Across the 2+ hours of its KURIOS: Cabinet of Curiosities, on now through July 10th at Ontario Place, audiences will gasp, laugh, and quite possibly, duck. It’s that kind of spectacular.
Cirque du Soleil’s steampunk-themed KURIOS is a high watermark in the circus troupe’s long and distinguished history. From its opening juggling act through the closing banquine, the skill on display is extraordinary. Combined with an evocative 19th century sci-fi aesthetic, all steam engines, large brass machinery, and Wright-worthy flying machines, KURIOS grabs your attention and never lets go.
As always, the best parts about KURIOS are the acrobatics and other technically demanding performances. As always, the worst part is all the clowning.
Right off the bat, a highlight is the juggling performance, which opens the show. Everything about the juggling is impressive, but the “turn”, so to speak, when the difficulty escalates dramatically and the juggler winds up swinging midair, is the first of many moments to elicit audible gasps from the packed big tent.
Other highlights include the trampoline segment, which takes place on an enormous “Acronet” spread across the stage, and the “Chinese Pole”, in which a single performer climbs up and down, and contorts himself, along a single vertical pole erected mid-stage. Still, the somewhat surprising showstopper is the one with the least compelling descriptor: the balancing act. You won’t know how he does it, it’s probably just magic anyway, but the “aviator” who manages to balance on an increasingly precarious pyramid made up of rolling cylinders, is truly a sight to behold. By the time he too is swinging forward and backward midair, all while balancing on a rolling pyramid stacked six feet high, you’ll wonder why you can’t even manage to stand on one foot for more than a few seconds.
There are no lowlights, exactly, in KURIOS, but all the clown antics do start to wear thin. We get it, it’s a circus tradition, and it’s nice that Cirque’s “elevated clowning” is more than just painted faces and big red noses. But nearly all the clowning sequences – from the “invisible circus” bit which is basically an oversized flea circus, to any and every audience participation gimmick – drag on too long, even allowing for the fact they’re covering for some behind-the-scenes costume/scene changes.
One thing largely lacking from KURIOS is a lot of the beauty that used to characterize Cirque du Soleil. Back in its early years, Cirque was notable for its theatrical magic, with beautifully designed puppets and a design philosophy that prioritized the ethereal, the wondrous. Later still, artists like Robert Lepage helped to elevate the production design to something out of a fantasy landscape. While we can’t speak for all twenty(!) of Cirque’s current productions, KURIOS trades much of that in favour of big, loud, and brassy. Which, steampunk being steampunk, makes a lot of sense, but we were a tad disappointed that, with one or two exceptions, there were no real moments of wonder.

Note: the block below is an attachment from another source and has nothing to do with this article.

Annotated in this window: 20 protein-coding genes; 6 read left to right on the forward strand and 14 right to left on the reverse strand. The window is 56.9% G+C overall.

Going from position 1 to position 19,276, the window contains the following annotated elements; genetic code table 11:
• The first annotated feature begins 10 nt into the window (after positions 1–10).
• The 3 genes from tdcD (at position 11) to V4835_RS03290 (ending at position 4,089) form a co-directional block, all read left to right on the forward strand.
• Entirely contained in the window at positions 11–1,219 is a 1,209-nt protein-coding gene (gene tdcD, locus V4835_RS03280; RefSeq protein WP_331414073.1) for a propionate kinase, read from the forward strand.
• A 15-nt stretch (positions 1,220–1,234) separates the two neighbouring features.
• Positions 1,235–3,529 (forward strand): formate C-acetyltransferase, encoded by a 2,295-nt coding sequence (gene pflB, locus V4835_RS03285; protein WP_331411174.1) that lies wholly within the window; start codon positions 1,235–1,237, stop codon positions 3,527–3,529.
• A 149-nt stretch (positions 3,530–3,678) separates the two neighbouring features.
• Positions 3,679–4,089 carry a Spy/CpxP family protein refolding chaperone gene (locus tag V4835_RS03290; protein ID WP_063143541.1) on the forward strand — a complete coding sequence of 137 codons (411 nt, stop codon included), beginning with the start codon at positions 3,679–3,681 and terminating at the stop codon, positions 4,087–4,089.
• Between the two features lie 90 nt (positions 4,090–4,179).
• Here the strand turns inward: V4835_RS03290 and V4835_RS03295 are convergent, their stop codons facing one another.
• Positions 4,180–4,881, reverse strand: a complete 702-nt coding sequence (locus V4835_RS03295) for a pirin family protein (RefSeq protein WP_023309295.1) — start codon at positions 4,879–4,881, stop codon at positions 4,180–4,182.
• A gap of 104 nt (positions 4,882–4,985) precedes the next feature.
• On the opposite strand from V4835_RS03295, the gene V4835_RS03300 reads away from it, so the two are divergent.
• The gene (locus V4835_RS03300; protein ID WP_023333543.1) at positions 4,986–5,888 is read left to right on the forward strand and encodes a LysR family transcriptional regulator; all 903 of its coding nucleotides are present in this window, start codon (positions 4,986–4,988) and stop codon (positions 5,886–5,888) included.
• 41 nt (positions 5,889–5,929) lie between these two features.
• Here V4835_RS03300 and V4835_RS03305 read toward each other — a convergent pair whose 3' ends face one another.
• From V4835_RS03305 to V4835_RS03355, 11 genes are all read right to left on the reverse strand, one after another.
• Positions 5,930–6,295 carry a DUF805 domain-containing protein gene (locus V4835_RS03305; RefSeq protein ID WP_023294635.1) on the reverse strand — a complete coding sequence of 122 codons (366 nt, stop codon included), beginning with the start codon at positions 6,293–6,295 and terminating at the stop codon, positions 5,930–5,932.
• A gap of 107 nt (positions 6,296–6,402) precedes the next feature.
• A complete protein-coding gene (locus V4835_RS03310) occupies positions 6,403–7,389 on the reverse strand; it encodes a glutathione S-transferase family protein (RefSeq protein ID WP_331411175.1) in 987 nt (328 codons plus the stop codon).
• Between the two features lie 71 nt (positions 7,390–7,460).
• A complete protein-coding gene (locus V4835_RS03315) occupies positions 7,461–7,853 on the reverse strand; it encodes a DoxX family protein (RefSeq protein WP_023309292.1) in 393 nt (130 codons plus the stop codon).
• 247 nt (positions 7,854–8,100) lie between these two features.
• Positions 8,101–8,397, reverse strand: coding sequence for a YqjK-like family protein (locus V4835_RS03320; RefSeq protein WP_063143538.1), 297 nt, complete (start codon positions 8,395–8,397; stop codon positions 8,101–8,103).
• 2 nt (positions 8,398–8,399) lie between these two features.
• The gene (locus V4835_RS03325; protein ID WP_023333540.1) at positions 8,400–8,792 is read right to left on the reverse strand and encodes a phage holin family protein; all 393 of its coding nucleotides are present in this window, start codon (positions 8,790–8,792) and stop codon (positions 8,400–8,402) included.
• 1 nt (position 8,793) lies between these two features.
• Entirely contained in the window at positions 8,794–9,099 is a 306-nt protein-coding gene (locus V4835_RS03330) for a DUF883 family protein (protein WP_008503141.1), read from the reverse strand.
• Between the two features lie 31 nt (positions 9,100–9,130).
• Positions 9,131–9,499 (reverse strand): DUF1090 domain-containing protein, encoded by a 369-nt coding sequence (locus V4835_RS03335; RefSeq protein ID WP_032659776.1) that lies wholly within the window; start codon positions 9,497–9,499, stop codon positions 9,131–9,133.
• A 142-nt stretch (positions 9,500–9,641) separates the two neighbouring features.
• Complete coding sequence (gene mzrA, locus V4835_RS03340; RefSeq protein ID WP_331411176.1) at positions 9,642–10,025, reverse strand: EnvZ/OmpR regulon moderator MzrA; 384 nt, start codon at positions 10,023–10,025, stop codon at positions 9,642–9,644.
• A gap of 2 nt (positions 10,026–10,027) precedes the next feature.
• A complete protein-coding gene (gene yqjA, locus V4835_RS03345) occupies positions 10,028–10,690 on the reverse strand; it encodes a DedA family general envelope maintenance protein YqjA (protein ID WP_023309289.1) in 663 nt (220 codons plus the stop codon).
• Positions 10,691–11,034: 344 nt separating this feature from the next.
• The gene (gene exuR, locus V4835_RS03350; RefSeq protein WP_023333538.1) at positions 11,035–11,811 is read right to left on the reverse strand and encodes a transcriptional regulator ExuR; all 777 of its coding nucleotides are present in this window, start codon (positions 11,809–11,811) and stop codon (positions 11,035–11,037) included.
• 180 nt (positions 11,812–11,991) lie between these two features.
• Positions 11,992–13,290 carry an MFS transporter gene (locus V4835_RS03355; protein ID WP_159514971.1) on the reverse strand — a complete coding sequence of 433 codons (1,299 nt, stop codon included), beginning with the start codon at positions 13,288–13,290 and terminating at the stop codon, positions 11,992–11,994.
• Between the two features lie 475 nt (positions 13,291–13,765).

Those exceptions are, however, worth commenting on. The first is the “Upside Down World”, in which the entire act is mirrored by identically-dressed actors suspended upside down from the ceiling. While one acrobat climbs a tower of stacked chairs towards a chandelier, his counterpart lowers himself upside down in mirror image. It’s a compelling concept, elevating an otherwise standard act – a dude climbing – into something unusual.
KURIOS has one dalliance with the properly magical in its all-too-brief “Theatre of Hands.” In this act, a performer’s hand – projected on a large video screen above the stage – is the featured player, moving and dancing its way through a miniature-scaled set. The middle and ring fingers serve for legs, while the pinky and index fingers are the arms. It sounds silly (and some of it, like the “breakdancing”, really is), but its ability to immerse the audience in its miniature world, without making us scoff at the fact we’re watching someone’s fingers dance on a tiny set, is impressive. It’s an idea that’s been done better elsewhere – specifically, in CanStage’s kiss & cry and Cold Blood performances a few years back, performances which KURIOS was obviously inspired by – but it’s still a remarkable bit of theatrical magic.
Finally, a note on the atmosphere: by our count, the majority of the audience consisted of adults. Perhaps surprising, given the (mostly) kid-friendly reputation of Cirque du Soleil, but totally in keeping with the fact that KURIOS is intended to blow everyone’s minds. And rest assured, minds were indeed blown.
Tickets for Cirque du Soleil’s KURIOS are available here.